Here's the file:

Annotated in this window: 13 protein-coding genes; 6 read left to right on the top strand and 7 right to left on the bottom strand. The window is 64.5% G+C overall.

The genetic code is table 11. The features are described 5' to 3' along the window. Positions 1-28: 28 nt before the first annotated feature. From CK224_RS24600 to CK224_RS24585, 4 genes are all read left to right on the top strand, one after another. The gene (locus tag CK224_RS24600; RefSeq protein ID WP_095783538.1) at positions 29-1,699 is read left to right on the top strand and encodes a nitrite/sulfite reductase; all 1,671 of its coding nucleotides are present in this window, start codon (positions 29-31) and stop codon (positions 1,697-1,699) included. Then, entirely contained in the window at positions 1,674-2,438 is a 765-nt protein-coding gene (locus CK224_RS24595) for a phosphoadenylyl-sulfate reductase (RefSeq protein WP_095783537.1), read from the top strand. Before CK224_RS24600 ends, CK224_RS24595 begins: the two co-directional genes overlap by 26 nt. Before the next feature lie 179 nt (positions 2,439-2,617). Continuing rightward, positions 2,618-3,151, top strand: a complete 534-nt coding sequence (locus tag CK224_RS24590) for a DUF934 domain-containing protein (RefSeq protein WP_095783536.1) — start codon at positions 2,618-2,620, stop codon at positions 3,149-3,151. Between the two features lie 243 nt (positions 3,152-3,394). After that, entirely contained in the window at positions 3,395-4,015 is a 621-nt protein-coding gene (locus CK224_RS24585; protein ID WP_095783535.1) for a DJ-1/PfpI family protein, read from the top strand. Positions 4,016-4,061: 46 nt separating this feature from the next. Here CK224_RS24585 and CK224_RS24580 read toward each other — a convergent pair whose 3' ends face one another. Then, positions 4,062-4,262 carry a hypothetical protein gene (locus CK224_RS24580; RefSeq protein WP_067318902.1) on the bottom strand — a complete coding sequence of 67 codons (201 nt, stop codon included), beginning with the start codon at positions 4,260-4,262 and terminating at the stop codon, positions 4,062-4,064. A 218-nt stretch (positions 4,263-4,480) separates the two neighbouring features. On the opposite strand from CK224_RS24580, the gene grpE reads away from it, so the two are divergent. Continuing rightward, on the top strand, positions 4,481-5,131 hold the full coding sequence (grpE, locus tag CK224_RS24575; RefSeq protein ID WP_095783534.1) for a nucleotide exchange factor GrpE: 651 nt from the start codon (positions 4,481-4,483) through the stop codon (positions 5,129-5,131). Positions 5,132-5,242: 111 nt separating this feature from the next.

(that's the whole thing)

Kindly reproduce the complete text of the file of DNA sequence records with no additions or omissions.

Annotated in this window: 13 protein-coding genes; 6 read left to right on the top strand and 7 right to left on the bottom strand. The window is 64.5% G+C overall.

The genetic code is table 11. The features are described 5' to 3' along the window. Positions 1-28: 28 nt before the first annotated feature. From CK224_RS24600 to CK224_RS24585, 4 genes are all read left to right on the top strand, one after another. The gene (locus tag CK224_RS24600; RefSeq protein ID WP_095783538.1) at positions 29-1,699 is read left to right on the top strand and encodes a nitrite/sulfite reductase; all 1,671 of its coding nucleotides are present in this window, start codon (positions 29-31) and stop codon (positions 1,697-1,699) included. Then, entirely contained in the window at positions 1,674-2,438 is a 765-nt protein-coding gene (locus CK224_RS24595) for a phosphoadenylyl-sulfate reductase (RefSeq protein WP_095783537.1), read from the top strand. Before CK224_RS24600 ends, CK224_RS24595 begins: the two co-directional genes overlap by 26 nt. Before the next feature lie 179 nt (positions 2,439-2,617). Continuing rightward, positions 2,618-3,151, top strand: a complete 534-nt coding sequence (locus tag CK224_RS24590) for a DUF934 domain-containing protein (RefSeq protein WP_095783536.1) — start codon at positions 2,618-2,620, stop codon at positions 3,149-3,151. Between the two features lie 243 nt (positions 3,152-3,394). After that, entirely contained in the window at positions 3,395-4,015 is a 621-nt protein-coding gene (locus CK224_RS24585; protein ID WP_095783535.1) for a DJ-1/PfpI family protein, read from the top strand. Positions 4,016-4,061: 46 nt separating this feature from the next. Here CK224_RS24585 and CK224_RS24580 read toward each other — a convergent pair whose 3' ends face one another. Then, positions 4,062-4,262 carry a hypothetical protein gene (locus CK224_RS24580; RefSeq protein WP_067318902.1) on the bottom strand — a complete coding sequence of 67 codons (201 nt, stop codon included), beginning with the start codon at positions 4,260-4,262 and terminating at the stop codon, positions 4,062-4,064. A 218-nt stretch (positions 4,263-4,480) separates the two neighbouring features. On the opposite strand from CK224_RS24580, the gene grpE reads away from it, so the two are divergent. Continuing rightward, on the top strand, positions 4,481-5,131 hold the full coding sequence (grpE, locus tag CK224_RS24575; RefSeq protein ID WP_095783534.1) for a nucleotide exchange factor GrpE: 651 nt from the start codon (positions 4,481-4,483) through the stop codon (positions 5,129-5,131). Positions 5,132-5,242: 111 nt separating this feature from the next.